The Graduate Council establishes and maintains university-wide procedures, rules and standards for the Master of Arts (M.A.), Master of Fine Arts (M.F.A.), Master of Liberal Arts (M.L.A.), Master of Science (M.S.) and Doctor of Philosophy (Ph.D.) degree programs. The council approves new degree programs and major curriculum changes in existing programs, performs periodic program reviews, and advises the Senior Vice President for Academic Affairs and Provost on graduate education issues. The voting membership of Graduate Council consists of the Provost, who serves as its chair, and twelve elected faculty members each elected by a vote of the graduate faculty of their respective schools. More details on the council's membership and functions are available at: http://tulane.edu/ogps/graduate-council.cfm.
The Graduate and Professional Student Association (GAPSA) is responsible for addressing issues which affect graduate and professional students university-wide, and for allocating budgets for all graduate and professional organizations. GAPSA's parent body is the Associated Student Body (ASB).
Admission to all graduate programs at Tulane is on the basis of academic accomplishments and potential, regardless of race, sex, color, religion, national/ethnic origin, citizenship, marital status, sexual orientation, disability, or veteran status.
Specific admission standards are set by the individual schools, but in general, only applicants who have earned an undergraduate degree from a recognized institution may be admitted if their academic records and personal attributes indicate the ability to pursue advanced study successfully. Applicants must present evidence, to the satisfaction of the department or the program committee concerned, of adequate preparation for the subjects in which they seek to specialize. All students must hold the undergraduate degree before enrolling. Only students with undergraduate averages of B or better, or with undergraduate study of otherwise certifiable equivalent quality, ordinarily are admitted.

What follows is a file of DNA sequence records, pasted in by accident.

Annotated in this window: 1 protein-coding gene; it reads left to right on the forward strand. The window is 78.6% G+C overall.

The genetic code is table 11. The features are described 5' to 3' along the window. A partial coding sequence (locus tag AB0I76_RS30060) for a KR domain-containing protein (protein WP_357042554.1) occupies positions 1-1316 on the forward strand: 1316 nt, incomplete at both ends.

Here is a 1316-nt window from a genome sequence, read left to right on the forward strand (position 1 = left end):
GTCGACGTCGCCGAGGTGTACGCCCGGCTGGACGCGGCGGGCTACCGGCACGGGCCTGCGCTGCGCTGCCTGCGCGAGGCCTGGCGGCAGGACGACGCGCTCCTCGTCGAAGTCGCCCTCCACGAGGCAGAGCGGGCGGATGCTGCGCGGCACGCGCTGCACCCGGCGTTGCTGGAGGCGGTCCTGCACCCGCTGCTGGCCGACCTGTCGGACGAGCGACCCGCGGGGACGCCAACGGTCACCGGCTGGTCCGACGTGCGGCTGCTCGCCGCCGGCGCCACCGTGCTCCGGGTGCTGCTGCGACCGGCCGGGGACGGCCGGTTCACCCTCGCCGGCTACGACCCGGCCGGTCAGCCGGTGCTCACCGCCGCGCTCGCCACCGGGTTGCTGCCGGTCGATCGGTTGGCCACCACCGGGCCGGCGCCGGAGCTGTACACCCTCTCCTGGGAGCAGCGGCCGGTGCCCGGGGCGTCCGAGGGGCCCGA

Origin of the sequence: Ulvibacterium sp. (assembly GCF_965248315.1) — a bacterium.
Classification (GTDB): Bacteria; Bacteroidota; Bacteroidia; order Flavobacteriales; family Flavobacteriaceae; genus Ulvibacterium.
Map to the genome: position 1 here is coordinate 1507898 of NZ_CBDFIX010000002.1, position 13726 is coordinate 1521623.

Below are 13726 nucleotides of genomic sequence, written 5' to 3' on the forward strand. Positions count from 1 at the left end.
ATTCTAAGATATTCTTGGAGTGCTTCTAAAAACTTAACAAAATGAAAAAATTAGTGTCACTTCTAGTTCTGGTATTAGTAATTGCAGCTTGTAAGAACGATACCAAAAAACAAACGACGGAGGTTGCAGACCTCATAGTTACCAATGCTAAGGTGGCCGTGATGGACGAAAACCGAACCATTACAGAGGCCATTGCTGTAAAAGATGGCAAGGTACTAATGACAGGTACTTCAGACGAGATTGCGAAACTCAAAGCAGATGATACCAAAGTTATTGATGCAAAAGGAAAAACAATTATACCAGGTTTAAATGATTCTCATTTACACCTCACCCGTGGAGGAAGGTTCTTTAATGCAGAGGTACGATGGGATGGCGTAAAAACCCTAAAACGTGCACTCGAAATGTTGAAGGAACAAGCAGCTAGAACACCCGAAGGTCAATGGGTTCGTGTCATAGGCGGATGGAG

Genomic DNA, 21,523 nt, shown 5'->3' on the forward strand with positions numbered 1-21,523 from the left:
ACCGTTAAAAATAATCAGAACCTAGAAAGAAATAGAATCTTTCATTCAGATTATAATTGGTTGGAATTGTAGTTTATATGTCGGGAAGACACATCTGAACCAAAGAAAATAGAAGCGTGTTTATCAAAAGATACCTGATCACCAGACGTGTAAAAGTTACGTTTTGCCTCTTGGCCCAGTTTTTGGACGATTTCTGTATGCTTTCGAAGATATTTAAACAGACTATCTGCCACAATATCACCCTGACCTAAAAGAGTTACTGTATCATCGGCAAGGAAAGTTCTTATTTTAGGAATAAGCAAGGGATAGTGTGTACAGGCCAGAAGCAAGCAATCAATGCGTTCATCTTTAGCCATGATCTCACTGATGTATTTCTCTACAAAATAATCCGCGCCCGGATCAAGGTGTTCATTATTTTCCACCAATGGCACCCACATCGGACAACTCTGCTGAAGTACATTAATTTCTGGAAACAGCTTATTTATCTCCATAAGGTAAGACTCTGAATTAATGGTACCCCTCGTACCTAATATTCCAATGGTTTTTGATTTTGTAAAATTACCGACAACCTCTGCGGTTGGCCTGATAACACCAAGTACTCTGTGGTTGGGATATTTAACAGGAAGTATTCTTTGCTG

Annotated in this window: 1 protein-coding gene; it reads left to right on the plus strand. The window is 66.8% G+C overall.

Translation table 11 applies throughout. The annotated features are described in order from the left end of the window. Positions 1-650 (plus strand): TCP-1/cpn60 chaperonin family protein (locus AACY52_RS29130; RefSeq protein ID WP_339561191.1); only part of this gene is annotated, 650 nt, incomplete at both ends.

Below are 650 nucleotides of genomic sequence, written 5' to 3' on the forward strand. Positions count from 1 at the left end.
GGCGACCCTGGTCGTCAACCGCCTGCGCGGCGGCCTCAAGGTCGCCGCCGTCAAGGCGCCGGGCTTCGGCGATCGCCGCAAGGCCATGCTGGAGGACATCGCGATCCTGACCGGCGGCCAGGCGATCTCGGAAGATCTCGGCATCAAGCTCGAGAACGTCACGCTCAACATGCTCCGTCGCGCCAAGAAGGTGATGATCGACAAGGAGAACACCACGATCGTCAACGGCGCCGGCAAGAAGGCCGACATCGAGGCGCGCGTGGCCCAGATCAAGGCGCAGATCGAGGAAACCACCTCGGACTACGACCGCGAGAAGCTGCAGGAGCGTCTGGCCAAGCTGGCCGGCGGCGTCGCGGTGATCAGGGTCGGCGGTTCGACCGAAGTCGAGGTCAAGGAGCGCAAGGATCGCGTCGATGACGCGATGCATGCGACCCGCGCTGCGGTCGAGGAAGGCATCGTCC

A master’s degree is not prerequisite to the beginning of study for the Doctor of Philosophy degree, but a student may be required to qualify for the master’s degree while working toward the doctorate.
Prospective students should consult the graduate admissions offices of their program of interest for additional admission requirements, application deadlines, and degree requirements.
A student admitted in a degree program must be continuously registered in a degree-granting division of the university during the academic year (exclusive of summer session) in either full-time or part-time status (indicated below) from the date of first registration until the awarding of the degree, unless the registration is terminated by resignation or by dismissal for academic or disciplinary reasons.
A student who has not completed the minimum coursework requirements for the degree must either enroll for a minimum of three hours per semester (exclusive of summer session) or register for Master's Research or Dissertation Research in order to maintain continuous registration. A student who has completed the minimum hours of coursework required for the degree must register for Master's Research (no credit hours) or Dissertation Research (no credit hours) in order to maintain continuous registration. Some schools may require registration for a higher number of credit hours or may charge a continuous regisration fee.